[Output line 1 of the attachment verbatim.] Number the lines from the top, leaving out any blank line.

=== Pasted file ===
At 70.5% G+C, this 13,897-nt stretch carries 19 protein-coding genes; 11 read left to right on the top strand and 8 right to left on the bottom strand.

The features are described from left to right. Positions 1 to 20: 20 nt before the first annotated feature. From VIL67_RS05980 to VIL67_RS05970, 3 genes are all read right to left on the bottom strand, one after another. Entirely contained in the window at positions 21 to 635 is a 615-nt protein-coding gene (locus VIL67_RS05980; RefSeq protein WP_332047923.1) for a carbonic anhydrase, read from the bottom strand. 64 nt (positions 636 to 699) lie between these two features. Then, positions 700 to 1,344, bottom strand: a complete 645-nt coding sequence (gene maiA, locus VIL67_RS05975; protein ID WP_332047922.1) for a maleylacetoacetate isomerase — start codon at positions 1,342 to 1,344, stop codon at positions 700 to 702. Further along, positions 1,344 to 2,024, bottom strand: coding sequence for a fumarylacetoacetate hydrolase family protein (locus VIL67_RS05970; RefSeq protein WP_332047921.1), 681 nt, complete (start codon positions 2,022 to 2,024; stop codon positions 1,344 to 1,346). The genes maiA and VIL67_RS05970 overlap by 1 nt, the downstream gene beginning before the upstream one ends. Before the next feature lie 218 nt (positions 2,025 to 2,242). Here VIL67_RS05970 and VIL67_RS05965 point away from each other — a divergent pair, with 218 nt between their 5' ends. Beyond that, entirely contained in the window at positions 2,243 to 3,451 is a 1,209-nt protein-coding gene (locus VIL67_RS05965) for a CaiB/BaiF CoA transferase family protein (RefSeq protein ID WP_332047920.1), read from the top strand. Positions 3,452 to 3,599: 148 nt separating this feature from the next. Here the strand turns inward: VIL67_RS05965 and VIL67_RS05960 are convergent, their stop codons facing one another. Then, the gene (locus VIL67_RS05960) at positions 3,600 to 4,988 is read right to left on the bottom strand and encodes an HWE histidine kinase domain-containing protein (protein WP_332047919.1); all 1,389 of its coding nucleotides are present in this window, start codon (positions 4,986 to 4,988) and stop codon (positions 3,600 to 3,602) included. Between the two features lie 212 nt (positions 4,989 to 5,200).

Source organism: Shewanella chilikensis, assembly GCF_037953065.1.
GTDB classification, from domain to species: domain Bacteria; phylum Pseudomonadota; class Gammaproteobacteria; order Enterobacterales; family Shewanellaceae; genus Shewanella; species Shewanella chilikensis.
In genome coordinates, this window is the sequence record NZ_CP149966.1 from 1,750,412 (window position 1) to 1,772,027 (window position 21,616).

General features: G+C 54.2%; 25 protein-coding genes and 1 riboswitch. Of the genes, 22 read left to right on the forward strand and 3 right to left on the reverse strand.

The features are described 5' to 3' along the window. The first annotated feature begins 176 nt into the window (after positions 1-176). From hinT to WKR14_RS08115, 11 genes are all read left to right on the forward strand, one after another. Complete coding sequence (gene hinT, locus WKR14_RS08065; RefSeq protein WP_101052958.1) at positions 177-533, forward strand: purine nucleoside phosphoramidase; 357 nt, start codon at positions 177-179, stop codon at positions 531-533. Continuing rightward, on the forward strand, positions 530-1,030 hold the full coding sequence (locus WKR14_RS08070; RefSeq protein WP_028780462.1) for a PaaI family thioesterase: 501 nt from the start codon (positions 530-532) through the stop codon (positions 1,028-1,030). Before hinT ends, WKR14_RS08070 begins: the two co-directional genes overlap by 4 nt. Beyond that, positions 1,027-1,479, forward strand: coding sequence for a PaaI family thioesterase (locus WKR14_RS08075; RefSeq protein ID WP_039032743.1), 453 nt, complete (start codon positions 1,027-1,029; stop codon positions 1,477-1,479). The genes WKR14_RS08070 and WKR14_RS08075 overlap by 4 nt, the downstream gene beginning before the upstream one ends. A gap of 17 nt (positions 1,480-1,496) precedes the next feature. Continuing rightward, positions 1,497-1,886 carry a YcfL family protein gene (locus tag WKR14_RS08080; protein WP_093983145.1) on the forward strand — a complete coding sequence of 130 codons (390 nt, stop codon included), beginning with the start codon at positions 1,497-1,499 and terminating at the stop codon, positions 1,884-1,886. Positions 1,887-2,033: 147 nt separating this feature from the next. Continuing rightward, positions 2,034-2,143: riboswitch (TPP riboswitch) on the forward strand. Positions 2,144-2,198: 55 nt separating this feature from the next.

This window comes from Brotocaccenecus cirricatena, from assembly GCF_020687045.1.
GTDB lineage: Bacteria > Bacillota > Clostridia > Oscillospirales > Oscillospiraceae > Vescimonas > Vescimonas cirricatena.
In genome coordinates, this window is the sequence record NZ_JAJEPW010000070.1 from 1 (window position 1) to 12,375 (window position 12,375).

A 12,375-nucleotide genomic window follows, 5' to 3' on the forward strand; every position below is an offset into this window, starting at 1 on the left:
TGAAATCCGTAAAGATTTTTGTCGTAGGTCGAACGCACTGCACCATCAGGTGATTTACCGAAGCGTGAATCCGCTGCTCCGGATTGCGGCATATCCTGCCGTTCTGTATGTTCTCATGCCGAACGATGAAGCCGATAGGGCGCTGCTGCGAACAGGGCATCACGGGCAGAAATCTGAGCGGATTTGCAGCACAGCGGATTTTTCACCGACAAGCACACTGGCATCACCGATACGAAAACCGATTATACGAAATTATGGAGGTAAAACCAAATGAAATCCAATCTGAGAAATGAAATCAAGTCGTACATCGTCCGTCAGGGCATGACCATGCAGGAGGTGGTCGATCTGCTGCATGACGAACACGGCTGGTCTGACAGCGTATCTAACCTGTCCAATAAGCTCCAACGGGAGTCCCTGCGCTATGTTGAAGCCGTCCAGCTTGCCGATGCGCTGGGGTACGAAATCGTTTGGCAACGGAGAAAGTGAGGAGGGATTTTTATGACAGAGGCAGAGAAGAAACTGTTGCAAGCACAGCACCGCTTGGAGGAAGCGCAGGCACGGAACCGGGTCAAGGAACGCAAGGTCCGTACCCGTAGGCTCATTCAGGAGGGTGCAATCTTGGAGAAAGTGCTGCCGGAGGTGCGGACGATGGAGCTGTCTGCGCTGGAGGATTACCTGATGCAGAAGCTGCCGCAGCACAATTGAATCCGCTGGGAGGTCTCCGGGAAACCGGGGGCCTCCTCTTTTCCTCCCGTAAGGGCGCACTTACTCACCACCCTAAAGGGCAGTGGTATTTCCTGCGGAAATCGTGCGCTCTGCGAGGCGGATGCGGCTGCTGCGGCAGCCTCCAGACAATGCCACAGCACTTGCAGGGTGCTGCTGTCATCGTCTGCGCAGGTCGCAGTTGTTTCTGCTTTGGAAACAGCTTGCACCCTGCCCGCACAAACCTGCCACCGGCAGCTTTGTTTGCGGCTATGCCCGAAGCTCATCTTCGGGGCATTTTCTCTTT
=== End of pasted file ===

At 70.5% G+C, this 13,897-nt stretch carries 19 protein-coding genes; 11 read left to right on the top strand and 8 right to left on the bottom strand.